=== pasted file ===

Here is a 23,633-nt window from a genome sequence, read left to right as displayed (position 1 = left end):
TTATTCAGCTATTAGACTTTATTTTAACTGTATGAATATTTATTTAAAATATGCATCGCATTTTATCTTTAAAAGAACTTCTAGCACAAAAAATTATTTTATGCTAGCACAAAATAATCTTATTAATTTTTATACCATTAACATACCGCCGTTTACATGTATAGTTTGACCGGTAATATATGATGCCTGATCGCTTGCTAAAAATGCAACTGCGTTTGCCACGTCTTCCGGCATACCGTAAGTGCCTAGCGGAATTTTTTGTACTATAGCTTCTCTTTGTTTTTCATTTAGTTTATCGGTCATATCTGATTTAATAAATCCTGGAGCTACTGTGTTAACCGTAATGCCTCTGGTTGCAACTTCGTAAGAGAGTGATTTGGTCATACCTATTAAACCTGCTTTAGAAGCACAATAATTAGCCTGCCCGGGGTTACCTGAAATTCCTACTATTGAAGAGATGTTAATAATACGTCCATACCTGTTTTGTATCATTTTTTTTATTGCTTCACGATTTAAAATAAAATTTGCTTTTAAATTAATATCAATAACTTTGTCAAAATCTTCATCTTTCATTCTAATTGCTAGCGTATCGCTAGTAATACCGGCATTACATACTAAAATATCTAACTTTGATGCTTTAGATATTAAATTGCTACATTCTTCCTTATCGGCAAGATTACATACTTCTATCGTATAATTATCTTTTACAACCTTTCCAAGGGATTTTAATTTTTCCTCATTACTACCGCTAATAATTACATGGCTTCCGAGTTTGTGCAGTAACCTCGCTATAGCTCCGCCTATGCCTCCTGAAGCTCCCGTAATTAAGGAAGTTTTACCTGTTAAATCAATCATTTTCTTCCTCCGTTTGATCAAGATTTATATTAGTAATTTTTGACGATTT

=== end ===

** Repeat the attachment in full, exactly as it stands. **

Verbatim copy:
Here is a 23,633-nt window from a genome sequence, read left to right as displayed (position 1 = left end):
TTATTCAGCTATTAGACTTTATTTTAACTGTATGAATATTTATTTAAAATATGCATCGCATTTTATCTTTAAAAGAACTTCTAGCACAAAAAATTATTTTATGCTAGCACAAAATAATCTTATTAATTTTTATACCATTAACATACCGCCGTTTACATGTATAGTTTGACCGGTAATATATGATGCCTGATCGCTTGCTAAAAATGCAACTGCGTTTGCCACGTCTTCCGGCATACCGTAAGTGCCTAGCGGAATTTTTTGTACTATAGCTTCTCTTTGTTTTTCATTTAGTTTATCGGTCATATCTGATTTAATAAATCCTGGAGCTACTGTGTTAACCGTAATGCCTCTGGTTGCAACTTCGTAAGAGAGTGATTTGGTCATACCTATTAAACCTGCTTTAGAAGCACAATAATTAGCCTGCCCGGGGTTACCTGAAATTCCTACTATTGAAGAGATGTTAATAATACGTCCATACCTGTTTTGTATCATTTTTTTTATTGCTTCACGATTTAAAATAAAATTTGCTTTTAAATTAATATCAATAACTTTGTCAAAATCTTCATCTTTCATTCTAATTGCTAGCGTATCGCTAGTAATACCGGCATTACATACTAAAATATCTAACTTTGATGCTTTAGATATTAAATTGCTACATTCTTCCTTATCGGCAAGATTACATACTTCTATCGTATAATTATCTTTTACAACCTTTCCAAGGGATTTTAATTTTTCCTCATTACTACCGCTAATAATTACATGGCTTCCGAGTTTGTGCAGTAACCTCGCTATAGCTCCGCCTATGCCTCCTGAAGCTCCCGTAATTAAGGAAGTTTTACCTGTTAAATCAATCATTTTCTTCCTCCGTTTGATCAAGATTTATATTAGTAATTTTTGACGATTT